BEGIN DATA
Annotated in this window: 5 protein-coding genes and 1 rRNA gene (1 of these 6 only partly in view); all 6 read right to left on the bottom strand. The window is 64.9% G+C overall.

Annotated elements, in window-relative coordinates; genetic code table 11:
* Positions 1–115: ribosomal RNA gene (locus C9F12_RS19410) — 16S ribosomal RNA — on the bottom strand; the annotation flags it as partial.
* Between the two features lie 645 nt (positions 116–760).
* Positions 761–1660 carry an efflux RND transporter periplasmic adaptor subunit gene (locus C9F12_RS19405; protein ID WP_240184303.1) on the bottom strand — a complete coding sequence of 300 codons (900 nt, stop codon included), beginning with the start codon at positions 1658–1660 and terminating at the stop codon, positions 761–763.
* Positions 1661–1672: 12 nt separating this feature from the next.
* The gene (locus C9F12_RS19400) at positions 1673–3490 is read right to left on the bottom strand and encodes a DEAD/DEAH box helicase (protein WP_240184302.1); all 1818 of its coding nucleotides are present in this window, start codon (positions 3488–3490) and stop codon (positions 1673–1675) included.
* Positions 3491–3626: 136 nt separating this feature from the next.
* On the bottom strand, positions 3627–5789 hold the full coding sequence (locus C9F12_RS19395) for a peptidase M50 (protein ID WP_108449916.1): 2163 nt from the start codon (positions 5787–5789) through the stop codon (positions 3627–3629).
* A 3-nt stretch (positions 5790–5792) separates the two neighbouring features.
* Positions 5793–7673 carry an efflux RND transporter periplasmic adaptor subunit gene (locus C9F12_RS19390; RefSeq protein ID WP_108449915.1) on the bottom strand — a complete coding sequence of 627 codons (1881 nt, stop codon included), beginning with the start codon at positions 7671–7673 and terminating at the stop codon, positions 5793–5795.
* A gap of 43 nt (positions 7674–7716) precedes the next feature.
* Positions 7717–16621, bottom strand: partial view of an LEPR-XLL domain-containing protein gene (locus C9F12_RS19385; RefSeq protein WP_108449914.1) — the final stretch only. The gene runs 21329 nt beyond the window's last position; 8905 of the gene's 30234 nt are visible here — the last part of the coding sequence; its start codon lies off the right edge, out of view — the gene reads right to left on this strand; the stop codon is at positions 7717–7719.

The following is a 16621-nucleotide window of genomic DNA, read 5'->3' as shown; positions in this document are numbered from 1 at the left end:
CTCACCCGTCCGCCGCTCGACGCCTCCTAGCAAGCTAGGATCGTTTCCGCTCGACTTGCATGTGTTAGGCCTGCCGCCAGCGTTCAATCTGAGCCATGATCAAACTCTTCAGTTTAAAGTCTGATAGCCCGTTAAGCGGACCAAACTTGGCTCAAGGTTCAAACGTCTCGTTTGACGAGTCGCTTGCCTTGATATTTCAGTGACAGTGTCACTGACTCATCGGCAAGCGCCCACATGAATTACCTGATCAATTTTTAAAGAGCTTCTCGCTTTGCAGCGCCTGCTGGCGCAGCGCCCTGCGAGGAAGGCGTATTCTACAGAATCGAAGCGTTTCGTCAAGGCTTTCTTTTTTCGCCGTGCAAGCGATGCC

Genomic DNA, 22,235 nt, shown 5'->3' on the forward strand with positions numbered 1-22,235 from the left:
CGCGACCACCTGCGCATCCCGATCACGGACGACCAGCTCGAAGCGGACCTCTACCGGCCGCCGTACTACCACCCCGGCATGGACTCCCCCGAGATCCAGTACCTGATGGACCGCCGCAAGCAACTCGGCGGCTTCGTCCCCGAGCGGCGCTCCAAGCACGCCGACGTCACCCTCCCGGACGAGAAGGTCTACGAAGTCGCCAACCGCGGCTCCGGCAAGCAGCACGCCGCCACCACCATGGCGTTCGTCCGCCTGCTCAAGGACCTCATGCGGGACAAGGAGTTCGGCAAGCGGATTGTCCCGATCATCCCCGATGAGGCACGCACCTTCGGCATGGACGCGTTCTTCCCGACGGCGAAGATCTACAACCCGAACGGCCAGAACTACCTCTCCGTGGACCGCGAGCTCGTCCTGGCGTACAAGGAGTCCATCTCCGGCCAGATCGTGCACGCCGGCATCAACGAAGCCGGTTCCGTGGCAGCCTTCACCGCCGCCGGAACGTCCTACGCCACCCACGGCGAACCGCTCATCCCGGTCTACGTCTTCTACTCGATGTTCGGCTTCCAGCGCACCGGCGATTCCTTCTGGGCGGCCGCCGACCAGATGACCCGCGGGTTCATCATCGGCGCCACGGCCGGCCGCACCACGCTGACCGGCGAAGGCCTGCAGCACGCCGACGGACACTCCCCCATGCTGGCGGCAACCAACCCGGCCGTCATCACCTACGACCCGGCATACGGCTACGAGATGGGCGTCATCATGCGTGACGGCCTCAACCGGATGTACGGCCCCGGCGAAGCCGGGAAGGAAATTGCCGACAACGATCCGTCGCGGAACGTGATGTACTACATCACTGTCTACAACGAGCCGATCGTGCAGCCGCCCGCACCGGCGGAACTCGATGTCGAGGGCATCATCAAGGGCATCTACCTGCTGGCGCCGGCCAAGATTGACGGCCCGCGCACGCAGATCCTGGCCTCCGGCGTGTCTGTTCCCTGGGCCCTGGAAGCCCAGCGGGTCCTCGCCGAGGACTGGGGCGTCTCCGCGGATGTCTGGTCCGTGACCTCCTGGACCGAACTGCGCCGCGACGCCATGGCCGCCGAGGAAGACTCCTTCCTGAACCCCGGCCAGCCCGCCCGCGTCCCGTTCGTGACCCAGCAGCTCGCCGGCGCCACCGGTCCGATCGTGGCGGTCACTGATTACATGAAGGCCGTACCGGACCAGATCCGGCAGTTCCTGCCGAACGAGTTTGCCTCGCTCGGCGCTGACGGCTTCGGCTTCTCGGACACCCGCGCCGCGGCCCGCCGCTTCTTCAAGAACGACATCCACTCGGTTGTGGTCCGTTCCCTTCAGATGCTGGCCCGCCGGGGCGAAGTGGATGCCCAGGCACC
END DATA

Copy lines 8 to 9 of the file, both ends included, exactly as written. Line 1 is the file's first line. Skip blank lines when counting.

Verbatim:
* Positions 3491–3626: 136 nt separating this feature from the next.
* On the bottom strand, positions 3627–5789 hold the full coding sequence (locus C9F12_RS19395) for a peptidase M50 (protein ID WP_108449916.1): 2163 nt from the start codon (positions 5787–5789) through the stop codon (positions 3627–3629).